The EP delegation IS making a difference

The EP delegation IS making a difference

Sometimes some of us have unrealistic expectations. I’ve had many conversations with people who seemed to think that the EU should send an army to invade Malta, put Joseph Muscat in handcuffs and grant us a new constitution. That thinking is just as colonial as the conformist compliance you come across from people that tell you that if the government says something, than surely it must be true.

Joseph Muscat is our problem. He’s a problem we have caused ourselves by supporting him in consecutive elections and by continuing to support him to this day in a convincing majority.

So the solution has to come from within. And the solution will need to be a democratic combination of insisting on the rule of law and persuading the public that ignoring the rule of law is of benefit to no one except those who usurp power and exploit the people.

But there’s a lot European institutions can do and the support they give is, even now, making a difference.

Consider for example how the government ended up reluctantly standing to attention today after the EP delegation’s explicit intervention on the matter of keeping Jonathan Ferris safe from the real and present peril to his life.

I was not in the room when Jonathan Ferris was quizzed by the EP delegation currently in Malta. Nor was I in the room when they met the Commissioner of Police. But I did meet them later and they were unambiguous in their grave concern for the safety of Jonathan Ferris.

They walked out of the room and gave interviews to media all over Europe. They spoke about meeting Jonathan Ferris and how they consider him a key component in the search for truth. Until he’d seen them he was under no protection. After they spoke out for him, the government, around 6pm this evening, sent policemen to watch out for his safety.

This is not only important because Jonathan Ferris deserves to live without fear of harm to his life and the lives of the members of his family. Sure, it is there. But it is also true because it is unbearable for Malta, and unbearable for Europe, that another fighter for the pursuit of truth in this country is left to be killed alone, like Daphne before him.

Later this afternoon I was part of a group of civil society activists and civil rights campaigners invited by the EP delegation to share views about rule of law in Malta. Between the UĦM, Aditus, the Civil Society Network, #occupyjustice, il-Kenniesa, Andrew Borg Cardona and myself we are not unanimous about everything under the sun.

But we gave the EP delegation the shared view that the wielding of political power in Malta by the executive is disproportionate and a usurpation of basic rights. We discussed the transferring of public space in Malta to entirely private interests. We discussed the obscurity of interests in the sale of passports, the procurement of a power station and a gas tanker, the privatisation of hospitals, and the licensing of banks that benefit the unknown or the unknowable.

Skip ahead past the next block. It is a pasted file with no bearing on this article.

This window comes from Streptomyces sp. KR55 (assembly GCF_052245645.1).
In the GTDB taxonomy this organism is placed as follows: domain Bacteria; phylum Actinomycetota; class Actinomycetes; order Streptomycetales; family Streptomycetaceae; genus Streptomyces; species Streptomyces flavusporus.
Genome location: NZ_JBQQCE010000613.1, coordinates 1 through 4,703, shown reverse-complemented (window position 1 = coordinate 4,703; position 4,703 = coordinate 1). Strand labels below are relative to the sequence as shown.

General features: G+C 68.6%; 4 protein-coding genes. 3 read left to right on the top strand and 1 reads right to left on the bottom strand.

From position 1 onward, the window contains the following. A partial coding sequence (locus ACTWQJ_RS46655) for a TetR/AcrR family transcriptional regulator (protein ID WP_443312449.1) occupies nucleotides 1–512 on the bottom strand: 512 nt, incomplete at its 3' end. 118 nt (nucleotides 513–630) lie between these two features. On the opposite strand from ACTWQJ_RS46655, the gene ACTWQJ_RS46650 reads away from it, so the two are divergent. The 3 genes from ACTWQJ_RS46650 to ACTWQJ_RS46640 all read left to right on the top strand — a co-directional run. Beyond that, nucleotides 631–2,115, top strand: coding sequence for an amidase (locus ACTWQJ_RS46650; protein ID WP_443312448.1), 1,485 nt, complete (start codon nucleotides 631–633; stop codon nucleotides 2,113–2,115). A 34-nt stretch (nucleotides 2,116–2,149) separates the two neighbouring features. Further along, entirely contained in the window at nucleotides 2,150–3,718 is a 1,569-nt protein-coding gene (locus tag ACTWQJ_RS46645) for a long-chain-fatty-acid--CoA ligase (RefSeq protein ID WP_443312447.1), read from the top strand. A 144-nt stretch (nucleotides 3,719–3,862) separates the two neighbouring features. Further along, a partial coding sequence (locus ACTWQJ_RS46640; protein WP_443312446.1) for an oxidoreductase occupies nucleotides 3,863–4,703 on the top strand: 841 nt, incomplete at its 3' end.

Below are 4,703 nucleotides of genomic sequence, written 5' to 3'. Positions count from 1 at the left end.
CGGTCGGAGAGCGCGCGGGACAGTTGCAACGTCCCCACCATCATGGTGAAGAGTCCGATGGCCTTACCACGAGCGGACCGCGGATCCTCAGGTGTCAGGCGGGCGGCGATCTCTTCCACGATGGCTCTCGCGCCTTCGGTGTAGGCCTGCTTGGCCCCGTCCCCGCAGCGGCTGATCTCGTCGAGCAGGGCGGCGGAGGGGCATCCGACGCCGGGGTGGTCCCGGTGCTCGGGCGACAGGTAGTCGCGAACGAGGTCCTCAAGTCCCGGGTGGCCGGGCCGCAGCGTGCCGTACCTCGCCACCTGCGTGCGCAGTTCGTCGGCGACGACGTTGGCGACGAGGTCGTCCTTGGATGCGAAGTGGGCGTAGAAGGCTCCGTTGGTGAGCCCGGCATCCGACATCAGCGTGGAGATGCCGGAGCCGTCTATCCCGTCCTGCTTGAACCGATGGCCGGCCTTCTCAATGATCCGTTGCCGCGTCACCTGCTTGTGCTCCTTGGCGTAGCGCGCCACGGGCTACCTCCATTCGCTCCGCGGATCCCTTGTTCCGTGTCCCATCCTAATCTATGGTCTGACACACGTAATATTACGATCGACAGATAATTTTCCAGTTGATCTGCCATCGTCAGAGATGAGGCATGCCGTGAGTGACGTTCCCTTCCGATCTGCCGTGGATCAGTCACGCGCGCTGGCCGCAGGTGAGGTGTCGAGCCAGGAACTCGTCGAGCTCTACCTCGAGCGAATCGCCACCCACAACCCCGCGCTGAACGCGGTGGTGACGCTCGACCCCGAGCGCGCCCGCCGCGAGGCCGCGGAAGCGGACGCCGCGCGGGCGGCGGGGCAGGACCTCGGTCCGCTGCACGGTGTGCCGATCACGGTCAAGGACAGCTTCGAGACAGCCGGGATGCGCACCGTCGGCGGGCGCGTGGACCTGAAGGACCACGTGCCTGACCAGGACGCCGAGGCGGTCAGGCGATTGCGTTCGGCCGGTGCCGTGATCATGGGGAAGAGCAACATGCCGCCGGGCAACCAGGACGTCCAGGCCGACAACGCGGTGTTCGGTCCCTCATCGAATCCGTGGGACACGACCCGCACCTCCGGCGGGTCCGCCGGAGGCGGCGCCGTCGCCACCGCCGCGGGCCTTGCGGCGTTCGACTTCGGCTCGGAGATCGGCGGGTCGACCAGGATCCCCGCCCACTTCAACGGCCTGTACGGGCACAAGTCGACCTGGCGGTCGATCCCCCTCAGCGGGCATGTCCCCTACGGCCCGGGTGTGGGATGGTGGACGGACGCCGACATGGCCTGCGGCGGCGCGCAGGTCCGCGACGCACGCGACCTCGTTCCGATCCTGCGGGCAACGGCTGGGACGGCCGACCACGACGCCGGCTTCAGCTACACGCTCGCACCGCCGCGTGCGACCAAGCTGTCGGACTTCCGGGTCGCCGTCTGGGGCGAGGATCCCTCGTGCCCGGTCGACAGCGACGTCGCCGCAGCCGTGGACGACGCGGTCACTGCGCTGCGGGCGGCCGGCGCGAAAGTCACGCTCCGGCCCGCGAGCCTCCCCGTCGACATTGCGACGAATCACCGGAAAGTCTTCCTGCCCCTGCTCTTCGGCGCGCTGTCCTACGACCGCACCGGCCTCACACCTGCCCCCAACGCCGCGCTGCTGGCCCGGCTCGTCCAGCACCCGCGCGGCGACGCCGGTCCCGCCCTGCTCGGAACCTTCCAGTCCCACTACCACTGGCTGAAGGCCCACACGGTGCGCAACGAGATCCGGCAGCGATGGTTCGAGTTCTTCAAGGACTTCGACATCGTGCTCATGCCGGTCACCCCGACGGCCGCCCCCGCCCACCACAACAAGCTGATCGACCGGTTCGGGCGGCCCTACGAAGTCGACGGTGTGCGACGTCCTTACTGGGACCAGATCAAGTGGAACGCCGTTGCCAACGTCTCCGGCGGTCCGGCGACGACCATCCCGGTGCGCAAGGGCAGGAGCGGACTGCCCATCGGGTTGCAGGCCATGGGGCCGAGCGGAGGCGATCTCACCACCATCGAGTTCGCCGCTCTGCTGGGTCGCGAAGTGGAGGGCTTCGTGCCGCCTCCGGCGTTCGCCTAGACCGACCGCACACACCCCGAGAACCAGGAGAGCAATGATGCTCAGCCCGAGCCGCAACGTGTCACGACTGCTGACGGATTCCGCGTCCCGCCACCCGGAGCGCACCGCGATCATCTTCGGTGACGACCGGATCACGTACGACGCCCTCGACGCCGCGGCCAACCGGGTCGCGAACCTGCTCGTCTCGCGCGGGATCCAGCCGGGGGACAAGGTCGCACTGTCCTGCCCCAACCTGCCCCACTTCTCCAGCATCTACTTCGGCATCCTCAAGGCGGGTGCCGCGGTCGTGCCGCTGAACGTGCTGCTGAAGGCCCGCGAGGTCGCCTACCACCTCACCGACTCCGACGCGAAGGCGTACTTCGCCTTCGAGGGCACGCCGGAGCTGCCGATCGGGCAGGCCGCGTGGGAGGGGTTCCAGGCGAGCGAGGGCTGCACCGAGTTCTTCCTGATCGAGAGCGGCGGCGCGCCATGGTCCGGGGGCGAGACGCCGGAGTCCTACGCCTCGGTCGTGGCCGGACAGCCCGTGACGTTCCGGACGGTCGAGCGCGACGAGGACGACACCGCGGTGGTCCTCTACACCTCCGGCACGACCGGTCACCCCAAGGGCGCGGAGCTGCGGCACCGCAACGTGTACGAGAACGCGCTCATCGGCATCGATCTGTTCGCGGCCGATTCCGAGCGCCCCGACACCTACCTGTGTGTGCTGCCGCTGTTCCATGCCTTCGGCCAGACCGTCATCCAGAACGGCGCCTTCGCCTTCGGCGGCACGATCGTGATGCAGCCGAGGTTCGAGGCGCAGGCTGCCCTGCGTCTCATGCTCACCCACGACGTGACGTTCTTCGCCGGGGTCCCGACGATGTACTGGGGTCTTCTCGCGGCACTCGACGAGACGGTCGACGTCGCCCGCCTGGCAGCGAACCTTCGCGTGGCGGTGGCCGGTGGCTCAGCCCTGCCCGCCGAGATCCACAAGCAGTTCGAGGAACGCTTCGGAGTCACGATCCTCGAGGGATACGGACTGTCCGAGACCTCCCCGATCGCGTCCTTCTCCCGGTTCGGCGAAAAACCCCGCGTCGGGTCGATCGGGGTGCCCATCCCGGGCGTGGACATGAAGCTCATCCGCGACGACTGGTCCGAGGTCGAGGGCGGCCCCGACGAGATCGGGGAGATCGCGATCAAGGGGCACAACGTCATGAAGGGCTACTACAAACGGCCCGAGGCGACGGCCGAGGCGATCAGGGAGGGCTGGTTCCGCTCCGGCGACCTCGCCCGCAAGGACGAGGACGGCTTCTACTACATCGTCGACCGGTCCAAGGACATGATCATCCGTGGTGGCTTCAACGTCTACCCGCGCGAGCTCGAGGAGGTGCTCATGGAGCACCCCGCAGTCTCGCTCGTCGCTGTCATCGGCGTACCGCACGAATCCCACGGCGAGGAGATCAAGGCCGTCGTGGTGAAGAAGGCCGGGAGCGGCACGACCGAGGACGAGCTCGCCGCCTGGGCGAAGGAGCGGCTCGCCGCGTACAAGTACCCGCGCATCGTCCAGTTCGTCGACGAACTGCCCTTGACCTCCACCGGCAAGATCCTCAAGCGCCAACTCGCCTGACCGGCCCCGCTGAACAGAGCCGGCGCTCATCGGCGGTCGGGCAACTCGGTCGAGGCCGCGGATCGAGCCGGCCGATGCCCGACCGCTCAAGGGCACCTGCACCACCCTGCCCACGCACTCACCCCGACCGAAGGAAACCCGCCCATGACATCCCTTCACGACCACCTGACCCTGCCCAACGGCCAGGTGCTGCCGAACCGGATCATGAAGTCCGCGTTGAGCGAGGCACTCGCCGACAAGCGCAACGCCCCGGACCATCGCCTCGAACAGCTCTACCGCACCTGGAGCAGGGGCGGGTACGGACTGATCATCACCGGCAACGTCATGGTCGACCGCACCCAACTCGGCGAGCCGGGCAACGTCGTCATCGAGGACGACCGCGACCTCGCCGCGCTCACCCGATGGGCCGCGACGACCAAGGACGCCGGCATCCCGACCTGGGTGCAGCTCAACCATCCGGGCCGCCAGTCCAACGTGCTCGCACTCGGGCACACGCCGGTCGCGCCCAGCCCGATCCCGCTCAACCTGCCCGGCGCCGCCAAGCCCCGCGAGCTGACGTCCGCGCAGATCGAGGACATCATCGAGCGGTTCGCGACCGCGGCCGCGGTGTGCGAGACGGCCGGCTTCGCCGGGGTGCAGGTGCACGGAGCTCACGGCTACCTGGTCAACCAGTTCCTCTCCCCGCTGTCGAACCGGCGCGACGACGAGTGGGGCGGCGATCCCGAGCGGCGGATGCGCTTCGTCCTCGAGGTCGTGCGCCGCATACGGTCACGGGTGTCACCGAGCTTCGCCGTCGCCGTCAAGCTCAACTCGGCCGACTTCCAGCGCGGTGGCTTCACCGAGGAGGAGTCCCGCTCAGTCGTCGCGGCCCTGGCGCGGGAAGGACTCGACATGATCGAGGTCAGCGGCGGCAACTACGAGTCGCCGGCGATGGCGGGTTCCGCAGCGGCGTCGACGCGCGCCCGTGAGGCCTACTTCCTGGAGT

But the EP delegation was fully aware of the facts. Many of them have been on delegations to Malta before. Many of them read what we write and listen to our protests.

Tomorrow they are visiting the prime minister. I will not be in the room when that happens. And I will be faced right after with the usual Kurt Farrugia spin that will probably say the EP delegation cast itself prostrate at the great leader’s feet and praised his glorious and exemplary running of the country. Really Kurt Farrugia is sounding every day more like that woman they wheel out on Pyongyang TV news whenever they fire a bigger rocket.

But I know the reality in that room will be different. Socialist Ana Gomes, Green Sven Giegold, Conservative Monica Macovei, and others on the delegation will look into the prime minister’s eyes and remind him they have the power to do more than write reports and talk.

In their hands is the power to recommend the commencement of Article 7 procedures against Joseph Muscat’s government. That will not have a personal bearing on Joseph Muscat. If he has left an ounce of a sense of responsibility, he should realise the massive reputational harm to Malta should such a process be even started (never mind taken to its logical conclusion). And he should realise that such harm would be on his head for having allowed it to come to this point.

Right now he’s thinking the opposite. He will tell the country the EP delegation is angry at his government because the rag-tag bunch from civil society spoke badly of him (and therefore of Malta … because yes, in this autocratic country Joseph Muscat and Malta are interchangeable concepts).

He intends to line us all up for the firing squad for being traitors to the country and causing it the harm that will ensue from an Article 7 process.

If that will be his defense, I do not expect the EP delegates to be too impressed.

They are determined that within their very modest limits, they will make a difference.

They do not have the solution for our problems. Only we can come up with that. But they will do their bit.

And that, if you’re not Joseph Muscat, is a good thing.